Food needs to be nutritious, fresh and above all safe. Consumers should be able to have trust in the products they buy. Recent "food crises" such as dioxins in food and feed, mad cow disease, melamine in milk products, plasticisers in sprot drinks and the contamination with enterohemorrhagic E. coli EHEC have emphasised the importance of safety in the food chain.
Since food from animal origin represents a significant part of our diet, the feed necessary for raising livestock needs to comply to strict quality and safety standards. Assuring safety along the food supply chain, including materials coming in direct contact with food, is a key priority for the European Commission.
The JRC provides analytical tools that allow Member States to achieve reliable and comparable measurement results to support the harmonised implmentation of the strict rules set up in EU food safety legislation. These tools include validated methods, reference materials, proficiency testing and competence building. They are available to laboratories across and beyond the EU. Their activities are facilited within the framework of the European Union Reference Laboratories.
The JRC hosts six European Union Reference Laboratories (EURLs) working on food and feed related issues; four in the area of food safety control (heavy metals, mycotoxins, polycyclic aromatic hydrocarbons, and food contact materials) and two in the area of control as well as the pre-marketing authorisation of certain products (feed additives and genetically modified organisms).
Discover some of the areas we are currently working on, they are accompanied by a list of scientific publications:
- Food allergy and gluten intolerance
- Smoke flavourings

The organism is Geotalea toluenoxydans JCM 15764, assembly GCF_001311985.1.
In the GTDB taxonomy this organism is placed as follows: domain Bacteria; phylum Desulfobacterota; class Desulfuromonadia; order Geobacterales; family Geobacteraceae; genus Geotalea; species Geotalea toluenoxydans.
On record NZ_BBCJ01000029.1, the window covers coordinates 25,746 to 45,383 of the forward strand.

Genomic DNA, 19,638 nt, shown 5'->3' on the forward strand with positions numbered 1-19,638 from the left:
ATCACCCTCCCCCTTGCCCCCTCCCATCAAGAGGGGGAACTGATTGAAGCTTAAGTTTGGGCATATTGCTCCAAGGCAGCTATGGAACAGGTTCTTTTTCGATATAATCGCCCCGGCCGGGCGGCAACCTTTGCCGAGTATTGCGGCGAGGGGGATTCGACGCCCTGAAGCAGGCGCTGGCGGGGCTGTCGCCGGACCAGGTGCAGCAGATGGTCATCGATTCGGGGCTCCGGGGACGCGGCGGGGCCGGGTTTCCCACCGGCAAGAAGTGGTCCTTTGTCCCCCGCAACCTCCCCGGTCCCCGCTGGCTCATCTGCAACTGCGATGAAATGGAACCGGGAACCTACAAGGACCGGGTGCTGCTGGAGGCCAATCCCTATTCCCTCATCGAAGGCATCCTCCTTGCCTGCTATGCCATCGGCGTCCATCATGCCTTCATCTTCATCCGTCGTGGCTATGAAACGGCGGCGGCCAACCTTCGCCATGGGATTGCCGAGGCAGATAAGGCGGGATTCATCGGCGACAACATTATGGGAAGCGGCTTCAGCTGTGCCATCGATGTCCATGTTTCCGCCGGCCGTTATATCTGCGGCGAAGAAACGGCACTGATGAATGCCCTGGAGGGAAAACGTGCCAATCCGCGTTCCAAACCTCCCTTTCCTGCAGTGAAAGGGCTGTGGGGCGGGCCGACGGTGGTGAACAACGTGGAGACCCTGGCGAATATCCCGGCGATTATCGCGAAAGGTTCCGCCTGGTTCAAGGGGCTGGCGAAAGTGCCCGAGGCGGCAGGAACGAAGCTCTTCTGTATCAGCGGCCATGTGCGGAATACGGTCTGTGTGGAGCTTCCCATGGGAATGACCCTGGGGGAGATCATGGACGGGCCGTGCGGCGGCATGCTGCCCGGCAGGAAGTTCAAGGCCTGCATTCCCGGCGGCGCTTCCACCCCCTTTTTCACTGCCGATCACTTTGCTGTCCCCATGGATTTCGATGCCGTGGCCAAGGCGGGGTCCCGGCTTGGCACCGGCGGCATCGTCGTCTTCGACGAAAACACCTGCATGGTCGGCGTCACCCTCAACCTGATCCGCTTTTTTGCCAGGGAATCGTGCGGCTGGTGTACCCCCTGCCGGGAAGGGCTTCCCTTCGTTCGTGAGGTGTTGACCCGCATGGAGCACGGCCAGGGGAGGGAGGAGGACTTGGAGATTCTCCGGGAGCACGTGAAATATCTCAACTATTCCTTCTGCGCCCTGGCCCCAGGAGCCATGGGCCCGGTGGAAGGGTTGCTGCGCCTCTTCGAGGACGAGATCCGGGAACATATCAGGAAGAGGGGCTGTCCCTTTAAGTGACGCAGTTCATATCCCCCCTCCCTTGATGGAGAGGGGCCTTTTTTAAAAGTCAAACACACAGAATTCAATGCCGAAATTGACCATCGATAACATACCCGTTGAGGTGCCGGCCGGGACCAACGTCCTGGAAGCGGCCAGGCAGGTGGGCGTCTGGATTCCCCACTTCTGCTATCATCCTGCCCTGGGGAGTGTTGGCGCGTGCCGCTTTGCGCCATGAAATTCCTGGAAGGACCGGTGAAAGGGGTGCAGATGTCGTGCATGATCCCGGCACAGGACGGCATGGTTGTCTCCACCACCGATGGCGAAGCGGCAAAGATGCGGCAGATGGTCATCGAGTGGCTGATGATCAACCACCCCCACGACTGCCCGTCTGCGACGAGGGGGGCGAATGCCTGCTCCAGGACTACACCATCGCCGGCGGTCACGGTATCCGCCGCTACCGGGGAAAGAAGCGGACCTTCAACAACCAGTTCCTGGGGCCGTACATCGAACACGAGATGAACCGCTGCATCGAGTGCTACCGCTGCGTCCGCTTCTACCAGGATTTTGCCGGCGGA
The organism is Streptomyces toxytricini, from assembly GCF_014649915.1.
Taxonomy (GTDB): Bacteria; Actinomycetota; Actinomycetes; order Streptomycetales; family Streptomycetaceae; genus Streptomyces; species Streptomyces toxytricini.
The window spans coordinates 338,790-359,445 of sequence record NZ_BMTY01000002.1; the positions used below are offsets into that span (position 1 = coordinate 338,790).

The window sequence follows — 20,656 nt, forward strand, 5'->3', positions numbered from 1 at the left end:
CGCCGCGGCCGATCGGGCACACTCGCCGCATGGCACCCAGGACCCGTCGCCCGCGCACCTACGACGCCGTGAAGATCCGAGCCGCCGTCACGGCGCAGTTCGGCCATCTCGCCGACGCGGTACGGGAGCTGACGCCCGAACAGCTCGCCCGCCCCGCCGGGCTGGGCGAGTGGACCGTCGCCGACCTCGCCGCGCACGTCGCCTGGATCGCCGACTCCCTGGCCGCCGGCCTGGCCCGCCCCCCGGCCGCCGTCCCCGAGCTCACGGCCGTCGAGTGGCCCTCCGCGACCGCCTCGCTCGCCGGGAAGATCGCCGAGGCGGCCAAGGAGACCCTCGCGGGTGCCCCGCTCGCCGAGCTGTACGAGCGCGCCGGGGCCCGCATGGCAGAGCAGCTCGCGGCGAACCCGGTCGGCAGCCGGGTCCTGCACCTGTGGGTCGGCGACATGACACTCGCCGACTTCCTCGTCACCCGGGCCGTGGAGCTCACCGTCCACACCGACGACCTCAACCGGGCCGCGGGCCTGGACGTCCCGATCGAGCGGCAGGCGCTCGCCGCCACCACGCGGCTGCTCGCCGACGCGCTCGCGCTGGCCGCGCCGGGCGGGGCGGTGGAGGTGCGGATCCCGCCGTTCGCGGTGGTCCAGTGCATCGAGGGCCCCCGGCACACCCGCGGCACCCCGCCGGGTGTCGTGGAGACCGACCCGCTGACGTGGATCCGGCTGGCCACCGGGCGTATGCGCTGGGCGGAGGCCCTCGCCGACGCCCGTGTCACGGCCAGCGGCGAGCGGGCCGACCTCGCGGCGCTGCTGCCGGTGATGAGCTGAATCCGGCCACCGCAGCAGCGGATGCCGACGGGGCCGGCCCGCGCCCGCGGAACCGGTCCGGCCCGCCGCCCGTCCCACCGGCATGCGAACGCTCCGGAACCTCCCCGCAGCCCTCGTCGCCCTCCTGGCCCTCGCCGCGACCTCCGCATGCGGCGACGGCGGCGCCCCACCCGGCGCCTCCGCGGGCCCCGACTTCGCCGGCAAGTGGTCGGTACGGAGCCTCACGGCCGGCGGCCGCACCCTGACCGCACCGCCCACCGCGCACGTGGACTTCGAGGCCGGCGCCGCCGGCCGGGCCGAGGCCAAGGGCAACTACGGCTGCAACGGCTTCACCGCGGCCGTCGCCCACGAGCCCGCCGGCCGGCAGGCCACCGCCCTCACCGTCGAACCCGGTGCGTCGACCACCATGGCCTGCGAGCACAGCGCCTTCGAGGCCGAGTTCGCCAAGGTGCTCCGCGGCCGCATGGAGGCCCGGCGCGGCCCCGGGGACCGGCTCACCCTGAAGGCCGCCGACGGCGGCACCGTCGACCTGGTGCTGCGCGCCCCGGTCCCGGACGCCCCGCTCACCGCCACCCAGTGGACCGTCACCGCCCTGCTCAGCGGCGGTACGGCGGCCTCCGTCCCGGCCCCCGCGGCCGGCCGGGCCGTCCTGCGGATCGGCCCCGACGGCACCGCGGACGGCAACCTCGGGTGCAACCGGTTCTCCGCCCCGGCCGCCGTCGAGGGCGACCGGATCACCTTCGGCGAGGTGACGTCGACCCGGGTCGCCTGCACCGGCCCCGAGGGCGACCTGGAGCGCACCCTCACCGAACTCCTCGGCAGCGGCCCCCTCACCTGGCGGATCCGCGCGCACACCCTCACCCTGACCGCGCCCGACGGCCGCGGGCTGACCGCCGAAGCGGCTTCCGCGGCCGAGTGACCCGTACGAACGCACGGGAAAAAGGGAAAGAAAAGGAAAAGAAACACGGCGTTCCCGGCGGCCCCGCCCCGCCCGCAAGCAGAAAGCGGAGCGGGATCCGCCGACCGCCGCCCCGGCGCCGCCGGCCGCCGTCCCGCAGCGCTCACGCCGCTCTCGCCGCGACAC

- Animal by-products
- Veterinary drugs in feed
- 3-MCPD (3-monochlor-1,2-propanediol) esters and glycidyl esters
See also our list of Food and feed safety related scientific publications.
Food allergy and gluten intolerance
Food allergy is recognised as a serious health problem that affects about 17 million people in Europe, 3.5 million of them younger than 25 years old.
Undeclared allergens such as milk, egg, peanuts, tree nuts, soya, or lupin in food products, often introduced unintentionally during processing, represent a major health threat to allergic consumers.
Besides allergy sufferers there is also a considerable amount of consumers that do not tolerate gluten which is contained in cereals.
Appropriate labeling of allergens and gluten in food products is therefore of utmost important for the well-being of these individuals. The JRC has a diversified portfolio of research activities, all directed to the development and validation of analytical methods to ensure compliance of food products with label declaration.
Read more in one of our latest scientific publications:
- Koerner T. et al., "Validation procedures for quantitative gluten ELISA methods: AOAC allergen community guidance and best practices", Journal of AOAC International, vol. 96 no. 5 p. 1033- 1040, 2013
- Haraszi R. et al., "Analytical Methods for Detection of Gluten in Food - Method Developments in Support of Food Labeling Legislation", Journal of AOAC International, vol. 94 no. 4 p. 1006-1025, 2011
Smoking is a traditional technique to preserve food and give it a specific flavour. It is increasingly replaced by the use of smoke flavourings which need to be assessed for safety and registered. EU legislation establishes maximum levels for each of the authorised products in certain food products. However, currently no analytical methods exist for checking compliance with legislation.